The Kremlin is ready to consider a Russian citizenship request from about 50,000 Syrian Christians when it receives it, a presidential spokesman said Friday. “We have not received any requests so far. These documents will be considered in line with the established procedures once we receive it,” Dmitry Peskov said. The Russian Foreign Ministry on Wednesday published a collective request for a double Russian-Syrian citizenship from a group of Christians living in the Kalamoon district.
The Syrians say in their letter that they are going to defend their homes and “would prefer death to roaming around migrant camps,” but seek Russian protection in case they are “under threat of being physically eliminated by terrorists.”
“We have everything we need, we are not asking for money,” the letter reads.
Russian Foreign Ministry Spokesman Alexander Lukashevich said the issue was up to Russia’s leadership to decide. Russian citizenship is granted by a presidential decree.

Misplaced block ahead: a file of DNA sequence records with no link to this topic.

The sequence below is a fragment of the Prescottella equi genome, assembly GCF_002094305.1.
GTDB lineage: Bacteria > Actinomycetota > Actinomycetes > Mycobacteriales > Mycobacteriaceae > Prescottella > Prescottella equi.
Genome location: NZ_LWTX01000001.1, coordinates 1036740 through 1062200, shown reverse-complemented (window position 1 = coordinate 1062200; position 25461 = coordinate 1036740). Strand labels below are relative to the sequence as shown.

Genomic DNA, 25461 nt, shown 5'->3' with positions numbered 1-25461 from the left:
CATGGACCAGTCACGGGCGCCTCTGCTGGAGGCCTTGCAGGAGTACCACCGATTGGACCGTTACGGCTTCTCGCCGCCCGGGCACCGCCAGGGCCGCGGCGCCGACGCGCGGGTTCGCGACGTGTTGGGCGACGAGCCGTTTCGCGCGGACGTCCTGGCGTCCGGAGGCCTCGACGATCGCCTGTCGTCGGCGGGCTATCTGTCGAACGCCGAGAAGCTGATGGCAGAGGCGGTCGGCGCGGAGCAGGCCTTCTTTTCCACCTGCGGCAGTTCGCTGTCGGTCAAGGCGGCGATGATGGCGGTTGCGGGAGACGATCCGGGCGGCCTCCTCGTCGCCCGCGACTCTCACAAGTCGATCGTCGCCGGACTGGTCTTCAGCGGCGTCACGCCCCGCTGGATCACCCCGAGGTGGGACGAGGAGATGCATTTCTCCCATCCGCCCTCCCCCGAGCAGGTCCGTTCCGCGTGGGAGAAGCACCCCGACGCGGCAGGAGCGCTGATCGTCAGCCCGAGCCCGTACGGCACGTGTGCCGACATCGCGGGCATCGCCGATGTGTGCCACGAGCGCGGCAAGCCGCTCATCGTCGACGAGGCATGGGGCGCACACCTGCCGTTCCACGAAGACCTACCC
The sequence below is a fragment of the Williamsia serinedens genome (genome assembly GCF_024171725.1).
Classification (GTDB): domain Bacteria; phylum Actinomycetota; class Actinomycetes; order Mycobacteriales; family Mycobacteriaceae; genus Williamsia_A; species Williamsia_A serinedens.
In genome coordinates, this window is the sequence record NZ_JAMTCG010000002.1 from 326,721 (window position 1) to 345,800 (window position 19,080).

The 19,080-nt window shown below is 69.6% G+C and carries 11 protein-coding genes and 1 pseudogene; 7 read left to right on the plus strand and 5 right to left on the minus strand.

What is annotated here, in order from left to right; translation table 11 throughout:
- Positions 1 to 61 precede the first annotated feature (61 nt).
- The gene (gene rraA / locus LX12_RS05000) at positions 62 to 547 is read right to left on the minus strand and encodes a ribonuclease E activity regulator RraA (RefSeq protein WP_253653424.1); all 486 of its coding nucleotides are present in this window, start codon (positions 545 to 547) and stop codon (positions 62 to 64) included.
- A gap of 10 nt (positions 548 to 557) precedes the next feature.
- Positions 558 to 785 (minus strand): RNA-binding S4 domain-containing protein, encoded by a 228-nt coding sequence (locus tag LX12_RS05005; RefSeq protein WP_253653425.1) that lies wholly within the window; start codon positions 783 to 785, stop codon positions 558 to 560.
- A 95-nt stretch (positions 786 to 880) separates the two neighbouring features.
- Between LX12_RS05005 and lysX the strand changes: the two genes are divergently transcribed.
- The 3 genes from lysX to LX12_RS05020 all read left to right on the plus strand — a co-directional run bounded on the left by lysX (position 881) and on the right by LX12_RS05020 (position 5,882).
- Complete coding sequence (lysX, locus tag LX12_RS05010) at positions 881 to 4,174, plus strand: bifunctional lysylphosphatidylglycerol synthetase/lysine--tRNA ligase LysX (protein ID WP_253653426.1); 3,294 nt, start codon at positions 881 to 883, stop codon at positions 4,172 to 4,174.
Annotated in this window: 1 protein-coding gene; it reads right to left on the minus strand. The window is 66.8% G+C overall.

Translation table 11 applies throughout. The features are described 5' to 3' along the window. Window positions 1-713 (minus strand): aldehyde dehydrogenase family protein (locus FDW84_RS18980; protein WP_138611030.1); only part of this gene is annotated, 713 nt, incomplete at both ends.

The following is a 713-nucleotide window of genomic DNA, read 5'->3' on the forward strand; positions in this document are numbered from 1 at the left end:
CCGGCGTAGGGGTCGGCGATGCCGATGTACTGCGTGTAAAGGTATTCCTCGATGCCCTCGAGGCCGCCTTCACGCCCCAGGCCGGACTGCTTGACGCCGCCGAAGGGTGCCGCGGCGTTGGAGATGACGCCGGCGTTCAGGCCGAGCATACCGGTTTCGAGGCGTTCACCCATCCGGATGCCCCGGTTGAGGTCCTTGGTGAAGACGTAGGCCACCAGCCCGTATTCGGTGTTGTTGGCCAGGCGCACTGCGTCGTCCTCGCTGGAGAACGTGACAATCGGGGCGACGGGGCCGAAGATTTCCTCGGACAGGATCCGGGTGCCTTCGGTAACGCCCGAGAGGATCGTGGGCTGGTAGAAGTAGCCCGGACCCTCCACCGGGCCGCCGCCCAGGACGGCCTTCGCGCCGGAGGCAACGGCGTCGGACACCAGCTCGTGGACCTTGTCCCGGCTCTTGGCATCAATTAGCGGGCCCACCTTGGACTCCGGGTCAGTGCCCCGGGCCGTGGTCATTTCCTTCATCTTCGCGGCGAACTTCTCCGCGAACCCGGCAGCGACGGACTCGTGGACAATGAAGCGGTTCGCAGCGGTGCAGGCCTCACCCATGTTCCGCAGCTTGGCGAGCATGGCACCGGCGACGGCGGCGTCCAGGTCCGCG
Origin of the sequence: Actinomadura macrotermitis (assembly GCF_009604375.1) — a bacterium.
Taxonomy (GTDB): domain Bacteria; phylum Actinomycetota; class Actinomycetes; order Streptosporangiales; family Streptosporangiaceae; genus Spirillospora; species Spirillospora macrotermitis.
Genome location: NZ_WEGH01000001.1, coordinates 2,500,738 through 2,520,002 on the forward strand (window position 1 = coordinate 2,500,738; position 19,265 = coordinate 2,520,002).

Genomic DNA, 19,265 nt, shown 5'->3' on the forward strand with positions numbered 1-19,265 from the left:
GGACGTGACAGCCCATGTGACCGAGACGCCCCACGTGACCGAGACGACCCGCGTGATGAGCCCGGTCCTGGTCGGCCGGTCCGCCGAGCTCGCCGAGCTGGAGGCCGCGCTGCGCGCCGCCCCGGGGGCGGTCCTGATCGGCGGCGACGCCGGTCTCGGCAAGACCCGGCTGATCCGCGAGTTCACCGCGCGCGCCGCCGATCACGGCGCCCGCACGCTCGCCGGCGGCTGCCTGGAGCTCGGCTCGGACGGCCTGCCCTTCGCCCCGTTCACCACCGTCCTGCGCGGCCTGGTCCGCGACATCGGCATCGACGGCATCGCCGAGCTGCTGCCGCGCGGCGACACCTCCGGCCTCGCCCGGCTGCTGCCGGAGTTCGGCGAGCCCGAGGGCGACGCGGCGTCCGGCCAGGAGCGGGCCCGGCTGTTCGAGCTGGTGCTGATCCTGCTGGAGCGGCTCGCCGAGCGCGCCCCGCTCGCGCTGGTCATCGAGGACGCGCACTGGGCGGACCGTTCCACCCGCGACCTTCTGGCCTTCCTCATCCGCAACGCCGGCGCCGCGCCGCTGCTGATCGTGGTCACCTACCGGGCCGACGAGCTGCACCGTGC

Father Vsevolod Chaplin, who heads the Russian Orthodox Church’s press service, said Friday that the Russian authorities should show kindness to these people, who are “in real danger.”
He, however, added that such decisions should be made “responsibly, with full understanding of where those people would live and work.”
John Gatt-Rutter said he was painfully aware how much needed to be done to speed up the delivery of aid to Gaza's 1.8 million people.
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The seven investigators and academic legal experts said publication of the report by a Senate committee would be welcomed by victims of torture and their supporters everywhere.
Mohammad Farhadi, a centrist who held senior positions in a previous reformist administration, secured a 197-28 vote of confidence with 10 abstentions in the conservative-dominated Majlis
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The camp, south of the capital between Saudi Arabia's border and Al Udeid, the largest U.S. air base in the Middle East, is being used to train the Free Syrian Army (FSA) and other moderate rebels
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Critics say the bill is anti-democratic and legislators from the Arab community, which makes up 20 percent of Israel's population of 8.2 million, have described the bill as racist.
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Many issues were addressed, including previous cooperation agreements, and shared intelligence to fight ISIL, Kurdish lawmaker said